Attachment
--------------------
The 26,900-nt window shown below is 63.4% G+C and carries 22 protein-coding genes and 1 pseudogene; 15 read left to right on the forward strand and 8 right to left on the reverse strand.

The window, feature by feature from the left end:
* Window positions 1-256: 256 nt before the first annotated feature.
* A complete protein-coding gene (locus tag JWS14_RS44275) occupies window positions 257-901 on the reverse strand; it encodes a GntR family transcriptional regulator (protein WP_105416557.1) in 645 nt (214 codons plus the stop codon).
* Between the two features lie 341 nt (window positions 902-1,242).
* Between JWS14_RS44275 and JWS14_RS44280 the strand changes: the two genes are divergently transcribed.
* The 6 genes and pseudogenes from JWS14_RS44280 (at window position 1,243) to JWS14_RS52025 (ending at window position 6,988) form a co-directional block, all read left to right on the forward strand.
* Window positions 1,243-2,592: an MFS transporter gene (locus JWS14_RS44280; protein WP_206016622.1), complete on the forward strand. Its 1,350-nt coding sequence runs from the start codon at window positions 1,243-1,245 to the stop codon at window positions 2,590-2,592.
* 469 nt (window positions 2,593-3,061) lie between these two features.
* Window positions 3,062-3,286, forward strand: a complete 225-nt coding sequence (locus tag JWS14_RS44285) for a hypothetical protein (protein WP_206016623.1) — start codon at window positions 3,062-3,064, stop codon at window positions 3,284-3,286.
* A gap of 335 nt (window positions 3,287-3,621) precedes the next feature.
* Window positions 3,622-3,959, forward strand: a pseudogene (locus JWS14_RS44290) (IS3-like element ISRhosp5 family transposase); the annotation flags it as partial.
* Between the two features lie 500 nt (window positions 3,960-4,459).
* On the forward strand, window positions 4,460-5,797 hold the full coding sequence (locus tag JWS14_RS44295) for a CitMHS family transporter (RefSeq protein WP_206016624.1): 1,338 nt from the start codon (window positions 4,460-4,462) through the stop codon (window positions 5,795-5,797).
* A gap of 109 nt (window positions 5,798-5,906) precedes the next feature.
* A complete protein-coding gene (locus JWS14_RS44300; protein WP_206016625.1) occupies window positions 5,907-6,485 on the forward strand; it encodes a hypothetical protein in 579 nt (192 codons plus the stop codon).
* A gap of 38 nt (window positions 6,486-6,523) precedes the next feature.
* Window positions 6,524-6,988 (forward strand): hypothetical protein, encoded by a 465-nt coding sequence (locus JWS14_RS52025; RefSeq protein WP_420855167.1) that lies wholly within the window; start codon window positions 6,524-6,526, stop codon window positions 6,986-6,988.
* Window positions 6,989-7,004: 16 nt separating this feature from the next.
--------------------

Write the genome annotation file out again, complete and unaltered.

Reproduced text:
The 26,900-nt window shown below is 63.4% G+C and carries 22 protein-coding genes and 1 pseudogene; 15 read left to right on the forward strand and 8 right to left on the reverse strand.

The window, feature by feature from the left end:
* Window positions 1-256: 256 nt before the first annotated feature.
* A complete protein-coding gene (locus tag JWS14_RS44275) occupies window positions 257-901 on the reverse strand; it encodes a GntR family transcriptional regulator (protein WP_105416557.1) in 645 nt (214 codons plus the stop codon).
* Between the two features lie 341 nt (window positions 902-1,242).
* Between JWS14_RS44275 and JWS14_RS44280 the strand changes: the two genes are divergently transcribed.
* The 6 genes and pseudogenes from JWS14_RS44280 (at window position 1,243) to JWS14_RS52025 (ending at window position 6,988) form a co-directional block, all read left to right on the forward strand.
* Window positions 1,243-2,592: an MFS transporter gene (locus JWS14_RS44280; protein WP_206016622.1), complete on the forward strand. Its 1,350-nt coding sequence runs from the start codon at window positions 1,243-1,245 to the stop codon at window positions 2,590-2,592.
* 469 nt (window positions 2,593-3,061) lie between these two features.
* Window positions 3,062-3,286, forward strand: a complete 225-nt coding sequence (locus tag JWS14_RS44285) for a hypothetical protein (protein WP_206016623.1) — start codon at window positions 3,062-3,064, stop codon at window positions 3,284-3,286.
* A gap of 335 nt (window positions 3,287-3,621) precedes the next feature.
* Window positions 3,622-3,959, forward strand: a pseudogene (locus JWS14_RS44290) (IS3-like element ISRhosp5 family transposase); the annotation flags it as partial.
* Between the two features lie 500 nt (window positions 3,960-4,459).
* On the forward strand, window positions 4,460-5,797 hold the full coding sequence (locus tag JWS14_RS44295) for a CitMHS family transporter (RefSeq protein WP_206016624.1): 1,338 nt from the start codon (window positions 4,460-4,462) through the stop codon (window positions 5,795-5,797).
* A gap of 109 nt (window positions 5,798-5,906) precedes the next feature.
* A complete protein-coding gene (locus JWS14_RS44300; protein WP_206016625.1) occupies window positions 5,907-6,485 on the forward strand; it encodes a hypothetical protein in 579 nt (192 codons plus the stop codon).
* A gap of 38 nt (window positions 6,486-6,523) precedes the next feature.
* Window positions 6,524-6,988 (forward strand): hypothetical protein, encoded by a 465-nt coding sequence (locus JWS14_RS52025; RefSeq protein WP_420855167.1) that lies wholly within the window; start codon window positions 6,524-6,526, stop codon window positions 6,986-6,988.
* Window positions 6,989-7,004: 16 nt separating this feature from the next.